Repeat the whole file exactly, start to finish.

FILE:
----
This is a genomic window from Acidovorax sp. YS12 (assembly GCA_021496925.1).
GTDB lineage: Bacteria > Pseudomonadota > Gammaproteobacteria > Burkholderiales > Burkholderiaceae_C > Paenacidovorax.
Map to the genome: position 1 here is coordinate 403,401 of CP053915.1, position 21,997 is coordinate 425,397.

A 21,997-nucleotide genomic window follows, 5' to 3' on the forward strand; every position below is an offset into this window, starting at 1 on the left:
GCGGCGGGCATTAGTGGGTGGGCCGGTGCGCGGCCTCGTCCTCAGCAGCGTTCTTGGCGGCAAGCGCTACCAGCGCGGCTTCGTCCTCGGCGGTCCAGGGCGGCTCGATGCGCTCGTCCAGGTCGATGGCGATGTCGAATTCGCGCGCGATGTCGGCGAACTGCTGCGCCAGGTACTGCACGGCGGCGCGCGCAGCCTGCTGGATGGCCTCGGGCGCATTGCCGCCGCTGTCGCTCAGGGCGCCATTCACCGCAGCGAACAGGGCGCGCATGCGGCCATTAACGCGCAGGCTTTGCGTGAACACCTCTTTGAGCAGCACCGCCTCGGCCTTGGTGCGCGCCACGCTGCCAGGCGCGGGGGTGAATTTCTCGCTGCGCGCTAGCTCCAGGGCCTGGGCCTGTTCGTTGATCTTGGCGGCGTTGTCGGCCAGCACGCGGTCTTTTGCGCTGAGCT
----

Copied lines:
This is a genomic window from Acidovorax sp. YS12 (assembly GCA_021496925.1).
GTDB lineage: Bacteria > Pseudomonadota > Gammaproteobacteria > Burkholderiales > Burkholderiaceae_C > Paenacidovorax.
Map to the genome: position 1 here is coordinate 403,401 of CP053915.1, position 21,997 is coordinate 425,397.

A 21,997-nucleotide genomic window follows, 5' to 3' on the forward strand; every position below is an offset into this window, starting at 1 on the left:
GCGGCGGGCATTAGTGGGTGGGCCGGTGCGCGGCCTCGTCCTCAGCAGCGTTCTTGGCGGCAAGCGCTACCAGCGCGGCTTCGTCCTCGGCGGTCCAGGGCGGCTCGATGCGCTCGTCCAGGTCGATGGCGATGTCGAATTCGCGCGCGATGTCGGCGAACTGCTGCGCCAGGTACTGCACGGCGGCGCGCGCAGCCTGCTGGATGGCCTCGGGCGCATTGCCGCCGCTGTCGCTCAGGGCGCCATTCACCGCAGCGAACAGGGCGCGCATGCGGCCATTAACGCGCAGGCTTTGCGTGAACACCTCTTTGAGCAGCACCGCCTCGGCCTTGGTGCGCGCCACGCTGCCAGGCGCGGGGGTGAATTTCTCGCTGCGCGCTAGCTCCAGGGCCTGGGCCTGTTCGTTGATCTTGGCGGCGTTGTCGGCCAGCACGCGGTCTTTTGCGCTGAGCT